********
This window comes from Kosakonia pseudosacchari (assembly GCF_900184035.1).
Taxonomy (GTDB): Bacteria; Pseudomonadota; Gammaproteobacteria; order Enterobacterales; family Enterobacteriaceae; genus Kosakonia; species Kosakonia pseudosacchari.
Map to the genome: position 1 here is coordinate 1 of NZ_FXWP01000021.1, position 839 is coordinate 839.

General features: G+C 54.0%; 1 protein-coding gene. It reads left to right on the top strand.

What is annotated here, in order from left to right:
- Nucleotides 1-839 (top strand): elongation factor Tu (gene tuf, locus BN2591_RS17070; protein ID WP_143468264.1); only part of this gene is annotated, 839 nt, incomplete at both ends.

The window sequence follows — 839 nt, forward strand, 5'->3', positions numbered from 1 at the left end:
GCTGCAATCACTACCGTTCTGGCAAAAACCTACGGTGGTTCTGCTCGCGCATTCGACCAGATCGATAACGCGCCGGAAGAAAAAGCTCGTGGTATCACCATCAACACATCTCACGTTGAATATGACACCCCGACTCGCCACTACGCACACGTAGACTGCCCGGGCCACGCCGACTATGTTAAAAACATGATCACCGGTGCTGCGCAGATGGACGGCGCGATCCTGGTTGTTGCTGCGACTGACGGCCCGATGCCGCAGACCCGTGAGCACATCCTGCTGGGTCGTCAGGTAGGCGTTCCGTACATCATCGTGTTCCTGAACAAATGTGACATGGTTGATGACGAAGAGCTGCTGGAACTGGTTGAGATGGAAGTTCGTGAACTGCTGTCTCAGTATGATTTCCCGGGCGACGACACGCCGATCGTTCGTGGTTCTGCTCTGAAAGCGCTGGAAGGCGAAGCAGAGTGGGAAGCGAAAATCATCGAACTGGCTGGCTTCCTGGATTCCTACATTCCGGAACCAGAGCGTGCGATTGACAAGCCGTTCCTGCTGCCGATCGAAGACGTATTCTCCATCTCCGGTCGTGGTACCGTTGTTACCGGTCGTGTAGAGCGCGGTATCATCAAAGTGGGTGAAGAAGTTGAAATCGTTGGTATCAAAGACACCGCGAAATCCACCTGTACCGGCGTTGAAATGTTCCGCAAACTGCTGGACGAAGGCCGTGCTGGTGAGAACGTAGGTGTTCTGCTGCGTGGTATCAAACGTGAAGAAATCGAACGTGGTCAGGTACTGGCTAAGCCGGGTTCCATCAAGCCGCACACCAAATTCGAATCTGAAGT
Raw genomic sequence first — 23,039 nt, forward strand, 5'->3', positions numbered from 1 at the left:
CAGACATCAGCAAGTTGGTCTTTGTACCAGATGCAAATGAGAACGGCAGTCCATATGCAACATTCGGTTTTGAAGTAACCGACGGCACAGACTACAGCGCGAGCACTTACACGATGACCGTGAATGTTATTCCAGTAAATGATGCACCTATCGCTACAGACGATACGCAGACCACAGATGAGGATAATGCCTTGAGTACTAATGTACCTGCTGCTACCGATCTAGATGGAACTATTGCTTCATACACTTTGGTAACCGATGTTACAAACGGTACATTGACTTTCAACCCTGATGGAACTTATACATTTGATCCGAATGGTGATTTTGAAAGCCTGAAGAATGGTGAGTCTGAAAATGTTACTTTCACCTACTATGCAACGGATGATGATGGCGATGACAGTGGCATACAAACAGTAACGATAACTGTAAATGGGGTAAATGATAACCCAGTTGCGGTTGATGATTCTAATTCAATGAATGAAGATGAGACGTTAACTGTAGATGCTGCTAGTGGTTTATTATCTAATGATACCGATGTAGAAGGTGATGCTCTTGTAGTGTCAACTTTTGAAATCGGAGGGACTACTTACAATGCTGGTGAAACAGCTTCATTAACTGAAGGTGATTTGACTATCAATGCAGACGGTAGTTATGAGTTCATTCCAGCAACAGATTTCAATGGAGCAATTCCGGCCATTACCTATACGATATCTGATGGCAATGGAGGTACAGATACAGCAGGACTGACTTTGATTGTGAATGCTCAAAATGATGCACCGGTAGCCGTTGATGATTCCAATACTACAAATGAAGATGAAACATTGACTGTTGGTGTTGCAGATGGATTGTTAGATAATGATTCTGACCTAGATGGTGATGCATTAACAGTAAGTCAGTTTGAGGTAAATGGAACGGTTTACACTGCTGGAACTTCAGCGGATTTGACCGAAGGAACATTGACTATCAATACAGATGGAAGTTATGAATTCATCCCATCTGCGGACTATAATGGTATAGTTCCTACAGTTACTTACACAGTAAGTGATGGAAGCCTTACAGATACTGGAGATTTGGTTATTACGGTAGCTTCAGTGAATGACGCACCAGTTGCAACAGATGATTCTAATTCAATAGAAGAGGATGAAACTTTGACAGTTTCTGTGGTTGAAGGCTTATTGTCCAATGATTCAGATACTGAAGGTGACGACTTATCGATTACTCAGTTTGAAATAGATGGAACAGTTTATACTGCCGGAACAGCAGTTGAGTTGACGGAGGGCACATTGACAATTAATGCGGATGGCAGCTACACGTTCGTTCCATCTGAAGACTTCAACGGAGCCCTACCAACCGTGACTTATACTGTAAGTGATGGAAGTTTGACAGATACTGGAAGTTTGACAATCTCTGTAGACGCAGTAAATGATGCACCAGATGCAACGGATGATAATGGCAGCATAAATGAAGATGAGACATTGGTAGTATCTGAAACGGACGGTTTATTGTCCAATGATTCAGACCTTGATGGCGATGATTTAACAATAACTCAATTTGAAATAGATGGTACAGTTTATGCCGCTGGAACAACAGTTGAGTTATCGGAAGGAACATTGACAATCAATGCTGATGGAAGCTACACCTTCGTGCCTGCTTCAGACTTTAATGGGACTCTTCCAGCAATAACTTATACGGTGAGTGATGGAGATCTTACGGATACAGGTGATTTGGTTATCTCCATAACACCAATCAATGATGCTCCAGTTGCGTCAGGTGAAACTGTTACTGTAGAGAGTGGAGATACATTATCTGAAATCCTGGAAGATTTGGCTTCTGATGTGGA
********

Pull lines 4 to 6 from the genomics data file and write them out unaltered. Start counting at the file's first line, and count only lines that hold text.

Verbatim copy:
General features: G+C 54.0%; 1 protein-coding gene. It reads left to right on the top strand.

What is annotated here, in order from left to right:
- Nucleotides 1-839 (top strand): elongation factor Tu (gene tuf, locus BN2591_RS17070; protein ID WP_143468264.1); only part of this gene is annotated, 839 nt, incomplete at both ends.